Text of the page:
Scots police chief warns politicians over use of language around Brexit
Police Scotland deputy chief constable Will Kerr said controversial language was making it difficult to ‘police the environment’.
A senior police chief has urged politicians and public figures to use “temperate and responsible language” when debating Brexit.
Speaking at the Scottish Parliament on Tuesday, Police Scotland deputy chief constable Will Kerr warned that some of the language being used was making it more difficult to “police the environment”.
It follows Prime Minister Boris Johnson being told by MPs to temper his language, having been condemned for comments including use of the term “surrender act” to refer to a law designed to prevent a no-deal Brexit.
Some of the language being used makes it more difficult to police the environment Deputy chief constable Will Kerr, Police Scotland
“One of our biggest concerns is the unpredictability of the environment that we face at the moment in terms of the reaction of the public to rapidly evolving and rapidly changing events,” Mr Kerr told MSPs.
“And in that rapidly changing environment, words and behaviour matter.
“So the importance of temperate and responsible language and behaviour from those in positions of civic leadership – from politicians, from anybody who has a degree of leadership responsibility across Scotland and wider – cannot be overstated.
“People are entitled to express strongly held views, and there are a range of strongly held views on this issue, and Police Scotland will protect that right to express those strongly held views, but they must be expressed peacefully and lawfully.”
He added: “I think certainly some of the issues we’ve seen recently, some of the language being used makes it more difficult to police the environment and I think it’s very important that we have an open and transparent debate about that issue.”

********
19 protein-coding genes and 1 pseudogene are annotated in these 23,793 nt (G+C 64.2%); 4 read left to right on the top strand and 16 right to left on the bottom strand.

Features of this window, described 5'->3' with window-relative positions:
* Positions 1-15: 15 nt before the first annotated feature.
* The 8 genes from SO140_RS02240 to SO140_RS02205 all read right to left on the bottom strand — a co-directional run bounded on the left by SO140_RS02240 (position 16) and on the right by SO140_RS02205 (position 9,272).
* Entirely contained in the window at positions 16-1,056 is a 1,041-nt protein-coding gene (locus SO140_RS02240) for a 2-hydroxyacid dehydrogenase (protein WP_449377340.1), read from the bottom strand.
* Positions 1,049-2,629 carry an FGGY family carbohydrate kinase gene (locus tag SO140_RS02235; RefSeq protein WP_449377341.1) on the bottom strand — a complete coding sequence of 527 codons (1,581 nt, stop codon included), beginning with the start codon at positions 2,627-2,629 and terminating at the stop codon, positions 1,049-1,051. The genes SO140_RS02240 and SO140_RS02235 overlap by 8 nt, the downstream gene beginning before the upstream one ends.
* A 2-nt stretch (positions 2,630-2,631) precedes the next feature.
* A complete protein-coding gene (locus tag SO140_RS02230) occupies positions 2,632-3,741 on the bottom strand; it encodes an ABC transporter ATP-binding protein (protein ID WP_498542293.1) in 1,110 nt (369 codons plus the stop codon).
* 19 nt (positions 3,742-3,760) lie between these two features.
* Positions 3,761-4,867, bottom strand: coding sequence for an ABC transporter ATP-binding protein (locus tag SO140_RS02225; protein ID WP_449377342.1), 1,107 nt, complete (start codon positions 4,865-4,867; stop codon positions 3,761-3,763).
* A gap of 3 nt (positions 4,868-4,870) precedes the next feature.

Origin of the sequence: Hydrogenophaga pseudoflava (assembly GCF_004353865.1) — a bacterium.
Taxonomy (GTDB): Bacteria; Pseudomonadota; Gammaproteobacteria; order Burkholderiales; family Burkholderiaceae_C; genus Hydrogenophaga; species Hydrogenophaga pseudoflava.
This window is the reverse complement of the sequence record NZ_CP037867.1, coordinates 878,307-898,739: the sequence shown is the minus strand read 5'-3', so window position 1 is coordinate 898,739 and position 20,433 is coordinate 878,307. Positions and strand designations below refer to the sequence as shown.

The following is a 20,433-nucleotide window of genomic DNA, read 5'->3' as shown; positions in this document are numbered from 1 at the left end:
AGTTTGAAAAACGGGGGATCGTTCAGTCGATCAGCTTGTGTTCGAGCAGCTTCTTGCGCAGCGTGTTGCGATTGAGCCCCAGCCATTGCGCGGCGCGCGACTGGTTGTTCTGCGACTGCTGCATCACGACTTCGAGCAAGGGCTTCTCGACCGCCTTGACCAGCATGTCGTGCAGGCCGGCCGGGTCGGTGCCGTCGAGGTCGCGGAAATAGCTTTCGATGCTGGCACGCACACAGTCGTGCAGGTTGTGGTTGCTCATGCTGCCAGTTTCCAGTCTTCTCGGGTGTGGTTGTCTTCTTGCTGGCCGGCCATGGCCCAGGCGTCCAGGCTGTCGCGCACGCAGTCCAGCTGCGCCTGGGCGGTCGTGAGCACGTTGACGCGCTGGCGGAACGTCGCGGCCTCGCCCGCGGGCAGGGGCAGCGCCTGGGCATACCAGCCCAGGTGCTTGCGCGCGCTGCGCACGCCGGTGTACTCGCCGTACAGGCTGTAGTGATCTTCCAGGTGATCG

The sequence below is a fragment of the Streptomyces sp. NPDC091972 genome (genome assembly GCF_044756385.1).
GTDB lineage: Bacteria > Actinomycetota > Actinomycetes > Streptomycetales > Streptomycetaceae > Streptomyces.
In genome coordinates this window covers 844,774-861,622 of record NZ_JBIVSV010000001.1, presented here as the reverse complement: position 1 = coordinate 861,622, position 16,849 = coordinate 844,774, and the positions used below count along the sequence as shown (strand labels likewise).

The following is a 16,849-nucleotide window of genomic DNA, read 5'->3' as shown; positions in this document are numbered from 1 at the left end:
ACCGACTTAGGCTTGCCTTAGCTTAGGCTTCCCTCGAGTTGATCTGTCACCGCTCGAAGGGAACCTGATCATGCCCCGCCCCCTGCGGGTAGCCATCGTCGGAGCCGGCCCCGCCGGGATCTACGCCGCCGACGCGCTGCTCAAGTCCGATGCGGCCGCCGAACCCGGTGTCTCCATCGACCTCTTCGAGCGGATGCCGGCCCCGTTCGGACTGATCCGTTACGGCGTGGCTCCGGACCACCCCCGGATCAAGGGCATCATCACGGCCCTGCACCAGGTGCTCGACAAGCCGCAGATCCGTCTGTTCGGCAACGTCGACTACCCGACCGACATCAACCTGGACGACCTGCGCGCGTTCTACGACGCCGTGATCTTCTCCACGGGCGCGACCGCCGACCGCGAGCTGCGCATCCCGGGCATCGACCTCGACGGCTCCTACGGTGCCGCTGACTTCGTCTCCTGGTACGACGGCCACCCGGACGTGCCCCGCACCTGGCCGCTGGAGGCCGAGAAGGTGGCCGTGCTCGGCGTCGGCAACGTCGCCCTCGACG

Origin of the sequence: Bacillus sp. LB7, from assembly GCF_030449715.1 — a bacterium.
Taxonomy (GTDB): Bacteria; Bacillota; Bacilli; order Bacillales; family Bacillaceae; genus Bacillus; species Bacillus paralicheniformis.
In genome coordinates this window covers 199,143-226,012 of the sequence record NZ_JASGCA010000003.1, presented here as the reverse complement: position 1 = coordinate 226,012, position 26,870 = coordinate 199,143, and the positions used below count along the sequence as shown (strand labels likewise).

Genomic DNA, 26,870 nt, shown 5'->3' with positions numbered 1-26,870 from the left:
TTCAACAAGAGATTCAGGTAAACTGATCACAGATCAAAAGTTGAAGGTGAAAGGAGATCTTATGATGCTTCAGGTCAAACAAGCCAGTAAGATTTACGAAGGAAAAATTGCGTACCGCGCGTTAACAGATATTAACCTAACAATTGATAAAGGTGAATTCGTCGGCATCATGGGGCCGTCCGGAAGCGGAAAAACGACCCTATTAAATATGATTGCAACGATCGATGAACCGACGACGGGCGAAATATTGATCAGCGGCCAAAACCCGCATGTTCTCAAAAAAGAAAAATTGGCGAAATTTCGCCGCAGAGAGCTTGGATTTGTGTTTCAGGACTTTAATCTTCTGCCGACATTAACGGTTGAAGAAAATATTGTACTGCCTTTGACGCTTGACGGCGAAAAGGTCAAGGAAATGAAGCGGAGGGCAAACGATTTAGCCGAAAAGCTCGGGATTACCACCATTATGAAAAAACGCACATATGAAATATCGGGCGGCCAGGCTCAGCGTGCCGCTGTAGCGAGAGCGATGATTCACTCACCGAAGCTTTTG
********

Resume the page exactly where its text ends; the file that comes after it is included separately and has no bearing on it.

Asked by SNP MSP Jenny Gilruth whether Brexit had potentially acted as a catalyst to fuel extremist activity, Mr Kerr said that intelligence work is ongoing to identify risks.
“At a time of political uncertainty, political fragility perhaps, there’s also a risk that those on the extremes are going to look to exploit that situation. We’ve seen some of the evidence of that recently,” he said.
“What we have established right at the outset, and still are maintaining, is an EU exit intelligence cell, so what we can do, as you would expect us to do on your behalf, is open source monitoring, looking at social media commentary, looking at some of the groups who may be on the extreme fringes who may be more inclined to be involved in some of this disorder.
“Part of that intelligence overview and work involves reaching out, as we do on a daily basis, to colleagues in Northern Ireland to see if there’s any associated risk across the Irish Sea.
“And there are some risks of – I suppose you’d probably describe them as proxy-symptoms – about a rise in hate crime.
“We haven’t seen that in Scotland, unlike our colleagues in England and Wales which we’re obviously grateful and working very hard to try and maintain that.”
Mr Kerr added: “Frankly what I’m more concerned about at the moment is not the high-end disorder – I hope I’m not proved wrong in that, if it happens we’ll deal with it as you would expect.
“But it’s actually the low-end disruption that you might get from people being genuinely annoyed, large queues at the borders and at ports, if you end up with some viral image of an empty shelf in a supermarket that all of a sudden within two to three days you could end up with protester concern at supermarkets around food or fuel shortages – that’s the sort of stuff that’s incredibly resource-intensive for us to police.”